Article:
Video on Water Conservation Wins Award
May 1, 2011
School of Engineering, Coimbatore
Have you ever wondered where our water comes from? In India, ground water fulfils over 80% of all rural and urban water demand.
It is estimated that India has over 2 crore borewells, most of which were drilled during the past forty years alone. Since there were no regulations, just about anybody could puncture the earth and start pumping ground water.
As a result, today India today is the largest user of groundwater in the world. And it is most at risk from rapidly depleting ground water levels. Borewells in many parts of the country are now beginning to run dry.
NASA hydrologists studied satellite data to discover that groundwater beneath northern India receded by one foot per year over the past decade. This finite resource was being overused and in danger of becoming completely depleted.
Yes, we need to do all we can to conserve water. And help raise awareness about the issue in any way that we can.
Final-year B.Tech. student of Electronics and Communication Engineering at Coimbatore, Karthik M. is doing all he can by making dramatic videos that highlight the problem and suggest solutions.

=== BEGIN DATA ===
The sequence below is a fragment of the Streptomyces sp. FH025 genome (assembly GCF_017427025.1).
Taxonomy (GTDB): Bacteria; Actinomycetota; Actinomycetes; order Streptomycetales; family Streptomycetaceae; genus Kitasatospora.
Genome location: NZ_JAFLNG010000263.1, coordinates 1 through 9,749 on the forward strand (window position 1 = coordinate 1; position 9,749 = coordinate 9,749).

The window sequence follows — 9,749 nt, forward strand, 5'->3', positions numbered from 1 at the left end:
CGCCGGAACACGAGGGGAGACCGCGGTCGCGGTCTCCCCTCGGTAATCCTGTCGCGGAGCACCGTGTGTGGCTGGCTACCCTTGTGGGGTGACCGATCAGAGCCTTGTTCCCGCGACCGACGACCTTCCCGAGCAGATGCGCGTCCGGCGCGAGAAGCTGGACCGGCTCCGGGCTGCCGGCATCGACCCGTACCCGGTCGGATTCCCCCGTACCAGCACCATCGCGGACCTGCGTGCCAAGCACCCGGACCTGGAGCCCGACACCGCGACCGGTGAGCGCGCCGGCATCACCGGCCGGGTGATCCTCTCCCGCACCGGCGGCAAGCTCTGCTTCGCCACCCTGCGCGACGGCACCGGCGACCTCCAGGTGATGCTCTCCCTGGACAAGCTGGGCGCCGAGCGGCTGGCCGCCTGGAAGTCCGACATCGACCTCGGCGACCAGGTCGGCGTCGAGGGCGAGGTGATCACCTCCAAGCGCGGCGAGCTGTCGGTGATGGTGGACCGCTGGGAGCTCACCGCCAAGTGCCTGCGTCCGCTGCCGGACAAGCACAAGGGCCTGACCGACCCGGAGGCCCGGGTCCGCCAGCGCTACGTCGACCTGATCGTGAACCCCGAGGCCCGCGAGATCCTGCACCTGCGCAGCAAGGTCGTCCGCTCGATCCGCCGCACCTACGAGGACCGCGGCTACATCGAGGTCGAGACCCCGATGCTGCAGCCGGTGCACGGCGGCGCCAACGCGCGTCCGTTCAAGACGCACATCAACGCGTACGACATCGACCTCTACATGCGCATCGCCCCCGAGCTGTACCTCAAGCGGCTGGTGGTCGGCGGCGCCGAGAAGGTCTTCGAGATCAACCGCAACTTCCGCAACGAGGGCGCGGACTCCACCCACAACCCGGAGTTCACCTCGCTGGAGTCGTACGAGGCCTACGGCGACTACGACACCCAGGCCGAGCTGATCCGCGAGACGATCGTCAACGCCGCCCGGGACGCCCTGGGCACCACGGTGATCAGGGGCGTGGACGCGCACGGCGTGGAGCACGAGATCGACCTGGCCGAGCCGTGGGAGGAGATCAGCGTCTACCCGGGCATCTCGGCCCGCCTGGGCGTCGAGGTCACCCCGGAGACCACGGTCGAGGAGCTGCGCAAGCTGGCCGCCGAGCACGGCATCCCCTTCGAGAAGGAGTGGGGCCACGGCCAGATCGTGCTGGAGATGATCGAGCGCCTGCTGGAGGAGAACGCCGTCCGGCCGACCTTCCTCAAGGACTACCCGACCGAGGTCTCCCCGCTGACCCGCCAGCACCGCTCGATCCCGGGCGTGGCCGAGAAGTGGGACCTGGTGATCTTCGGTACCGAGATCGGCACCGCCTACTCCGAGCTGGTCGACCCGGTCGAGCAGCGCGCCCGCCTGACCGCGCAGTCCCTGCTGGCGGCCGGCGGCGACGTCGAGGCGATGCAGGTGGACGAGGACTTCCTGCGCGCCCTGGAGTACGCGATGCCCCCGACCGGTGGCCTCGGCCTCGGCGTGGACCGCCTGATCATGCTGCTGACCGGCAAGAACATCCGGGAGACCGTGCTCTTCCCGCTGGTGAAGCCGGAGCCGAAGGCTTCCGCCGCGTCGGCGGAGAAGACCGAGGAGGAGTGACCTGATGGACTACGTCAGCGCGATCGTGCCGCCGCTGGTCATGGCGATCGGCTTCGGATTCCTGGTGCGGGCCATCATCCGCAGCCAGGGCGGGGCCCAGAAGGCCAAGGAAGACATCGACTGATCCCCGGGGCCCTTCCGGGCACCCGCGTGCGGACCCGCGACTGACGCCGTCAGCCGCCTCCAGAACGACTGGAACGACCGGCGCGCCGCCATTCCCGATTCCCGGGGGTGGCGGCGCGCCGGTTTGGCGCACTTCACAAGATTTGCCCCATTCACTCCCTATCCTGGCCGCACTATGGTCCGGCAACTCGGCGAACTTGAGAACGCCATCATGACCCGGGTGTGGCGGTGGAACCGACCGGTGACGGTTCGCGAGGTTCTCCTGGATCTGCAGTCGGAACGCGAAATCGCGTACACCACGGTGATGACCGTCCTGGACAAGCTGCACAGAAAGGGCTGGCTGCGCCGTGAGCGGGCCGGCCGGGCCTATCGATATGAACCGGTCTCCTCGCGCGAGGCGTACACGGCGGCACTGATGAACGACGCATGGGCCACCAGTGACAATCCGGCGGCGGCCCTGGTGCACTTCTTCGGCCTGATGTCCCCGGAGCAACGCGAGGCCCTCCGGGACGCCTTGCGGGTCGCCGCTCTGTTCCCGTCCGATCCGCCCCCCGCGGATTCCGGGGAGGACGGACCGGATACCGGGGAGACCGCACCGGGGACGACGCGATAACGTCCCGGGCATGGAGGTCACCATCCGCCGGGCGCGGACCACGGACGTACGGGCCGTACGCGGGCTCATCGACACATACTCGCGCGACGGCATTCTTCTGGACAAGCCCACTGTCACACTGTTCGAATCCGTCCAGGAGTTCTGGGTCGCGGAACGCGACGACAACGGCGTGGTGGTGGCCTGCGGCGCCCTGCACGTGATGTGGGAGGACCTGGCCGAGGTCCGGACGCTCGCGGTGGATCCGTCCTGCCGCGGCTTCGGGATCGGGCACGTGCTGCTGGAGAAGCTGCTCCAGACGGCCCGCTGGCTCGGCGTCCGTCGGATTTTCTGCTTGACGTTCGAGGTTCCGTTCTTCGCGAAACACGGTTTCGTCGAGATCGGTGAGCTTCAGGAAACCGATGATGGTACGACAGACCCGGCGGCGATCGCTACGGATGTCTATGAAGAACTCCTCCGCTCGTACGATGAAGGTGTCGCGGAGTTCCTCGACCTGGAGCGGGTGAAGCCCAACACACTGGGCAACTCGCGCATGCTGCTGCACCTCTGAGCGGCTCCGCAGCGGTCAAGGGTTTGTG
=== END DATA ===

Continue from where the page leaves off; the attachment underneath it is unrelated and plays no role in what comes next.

A recent video titled Forget Today, Forget Tomorrow won the first prize in a contest on short-film making titled Take One, organized by the Amrita Photography Club on campus.
Earlier, the film was awarded the second prize from among 70+ entries received in a themed video contest on Man and Nature organized by the Center for Environmental Studies at Coimbatore.
Karthik’s film highlighted the concept of water conservation in a unique way. The film opened with a scene wherein the protagonist stabs his alter-ego. Shot in black and white, the opening grabs one’s attention.
The film moves on to flashback, wherein the guy is playing football and then playfully splashing his friend with water. In another scene, a tap is inadvertently left running, causing much water wastage.
An elderly mother is chided for drinking water during the day, and being warned that there may not be enough water during night time. When the same mother is collapsing later due to thirst, the son is willing to trade his laptop to get some precious drinking water, but he finds no takers.
An improbable depiction of reality? Perhaps not. India is home to 15% of the world’s population, which is expected to face acute water shortages in the very near future.
“Though from an engineering background, I am very passionate about film making,” shared Karthik. “I firmly believe that we can bring strong awareness about various environmental issues through this medium.”
“The attempt in this film has been to make people understand the future realities regarding water availability, if water is not used properly at present,” he added.
Yet another video on solid waste management titled The Dawn fetched Karthik the Best Director Award in a short-film making competition at a tech-fest conducted by the Srinivasa Ramanujan Centre, Sastra University.